Cass Business School and Sir John Cass’s Foundation launch interim report on Schools Engagement Programme
Cass is the only business school in the world where students mentor in schools as a formally accredited element in their degree programme.
Cass Business School and Sir John Cass’s Foundation have supported 415 secondary school and university students through a unique mentoring programme established in August 2015, according to an interim report authored by the Director of the Cass Centre for Charity Effectiveness Professor Paul Palmer.
The School Engagement Project — a five-year modern philanthropic partnership — sees Cass Business School students mentoring young Londoners in disadvantaged communities, giving life-changing support, raising aspiration and supporting their academic attainment.
The mentoring aspect of the project - which forms a part of Cass students' formally accredited degree program - is without equal at any other business school in the world.
More than 150 mentors have supported GCSE-level and A-level students in four disadvantaged areas of London as well as helping first-year university students transition into higher education.
The programme’s mentors and coaches target academic attainment in Science, Technology, Engineering and Maths (STEM) and assist with critical career and study decisions.
The ground-breaking programme is now mid-way through a five-year matched-funded cycle; an interim report on its progress details the evolution of the programme, delivers insights on its successes and presents findings from the initial evaluation period.
This is the first stage of a toolkit that is already inspiring and engaging other Higher Education institutions in the UK and across the global Principles for Responsible Management Education (PRME) community.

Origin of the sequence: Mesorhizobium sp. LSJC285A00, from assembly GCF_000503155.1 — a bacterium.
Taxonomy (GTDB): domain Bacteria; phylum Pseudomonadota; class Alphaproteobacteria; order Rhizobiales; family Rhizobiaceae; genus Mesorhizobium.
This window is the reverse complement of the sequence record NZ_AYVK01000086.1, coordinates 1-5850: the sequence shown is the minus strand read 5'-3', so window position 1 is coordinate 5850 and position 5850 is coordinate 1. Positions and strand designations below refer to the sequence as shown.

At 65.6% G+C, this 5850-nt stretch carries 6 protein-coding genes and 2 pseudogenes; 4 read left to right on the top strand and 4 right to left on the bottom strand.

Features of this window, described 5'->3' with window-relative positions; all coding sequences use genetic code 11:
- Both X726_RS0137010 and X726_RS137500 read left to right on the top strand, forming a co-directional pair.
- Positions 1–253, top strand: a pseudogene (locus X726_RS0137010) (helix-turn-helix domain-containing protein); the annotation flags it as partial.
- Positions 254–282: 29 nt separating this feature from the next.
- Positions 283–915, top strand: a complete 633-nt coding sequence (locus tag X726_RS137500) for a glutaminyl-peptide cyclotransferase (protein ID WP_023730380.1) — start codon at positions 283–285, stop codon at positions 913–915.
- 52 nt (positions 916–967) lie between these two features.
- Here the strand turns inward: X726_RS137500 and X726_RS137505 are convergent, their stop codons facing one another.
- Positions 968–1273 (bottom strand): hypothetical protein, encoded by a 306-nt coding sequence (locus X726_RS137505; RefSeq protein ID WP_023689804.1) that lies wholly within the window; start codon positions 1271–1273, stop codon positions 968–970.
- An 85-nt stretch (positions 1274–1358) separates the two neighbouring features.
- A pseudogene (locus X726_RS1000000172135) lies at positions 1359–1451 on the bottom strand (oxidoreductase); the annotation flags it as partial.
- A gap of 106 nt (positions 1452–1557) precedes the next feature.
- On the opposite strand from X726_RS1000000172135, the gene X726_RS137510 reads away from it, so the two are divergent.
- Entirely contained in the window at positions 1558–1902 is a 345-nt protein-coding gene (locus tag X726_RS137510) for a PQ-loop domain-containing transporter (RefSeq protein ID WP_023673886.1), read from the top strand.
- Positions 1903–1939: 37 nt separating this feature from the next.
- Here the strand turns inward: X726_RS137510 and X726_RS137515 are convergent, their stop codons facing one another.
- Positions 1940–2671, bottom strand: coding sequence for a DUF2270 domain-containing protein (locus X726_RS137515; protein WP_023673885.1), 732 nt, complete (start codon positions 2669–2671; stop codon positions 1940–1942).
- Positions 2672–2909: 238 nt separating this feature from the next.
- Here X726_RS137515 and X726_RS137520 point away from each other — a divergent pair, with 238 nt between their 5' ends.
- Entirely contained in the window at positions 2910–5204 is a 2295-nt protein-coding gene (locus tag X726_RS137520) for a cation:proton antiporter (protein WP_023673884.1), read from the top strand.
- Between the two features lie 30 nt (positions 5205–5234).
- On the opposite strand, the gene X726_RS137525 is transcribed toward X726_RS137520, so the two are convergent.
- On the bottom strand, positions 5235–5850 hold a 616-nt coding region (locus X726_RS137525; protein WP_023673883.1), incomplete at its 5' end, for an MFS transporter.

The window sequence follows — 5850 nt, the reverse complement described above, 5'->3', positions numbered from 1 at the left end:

“This report marks the first stage in formally sharing this learning more widely and invites other institutions and stakeholders engage with it. This includes businesses working with schools, local and national politicians and non-profit organisations working to connect across sectors,” said report author Professor Paul Palmer.
“As a research institution, Cass Business School is committed to demonstrating the long-term value of the programme for society and business.
“The School Engagement Project believes that this approach has the potential to transform the role of Higher Education Institutions as a bridge between school and work to raise aspiration, help young people make the right choices and to support them at university and into fulfilling work.”
The project is already engaging with PRME Champion partners to replicate and grow the scale of the programme, in particular at Nottingham Business School (Nottingham Trent University, UK) and ZHAW School of Management and Law (Winterthur, Switzerland) but is calling out to other potential partners involved in education and connecting with disadvantaged communities to find ways to share and replicate learning from the project.
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Professor of Voluntary Sector Management, Associate Dean and Director of Centre for Charity Effectiveness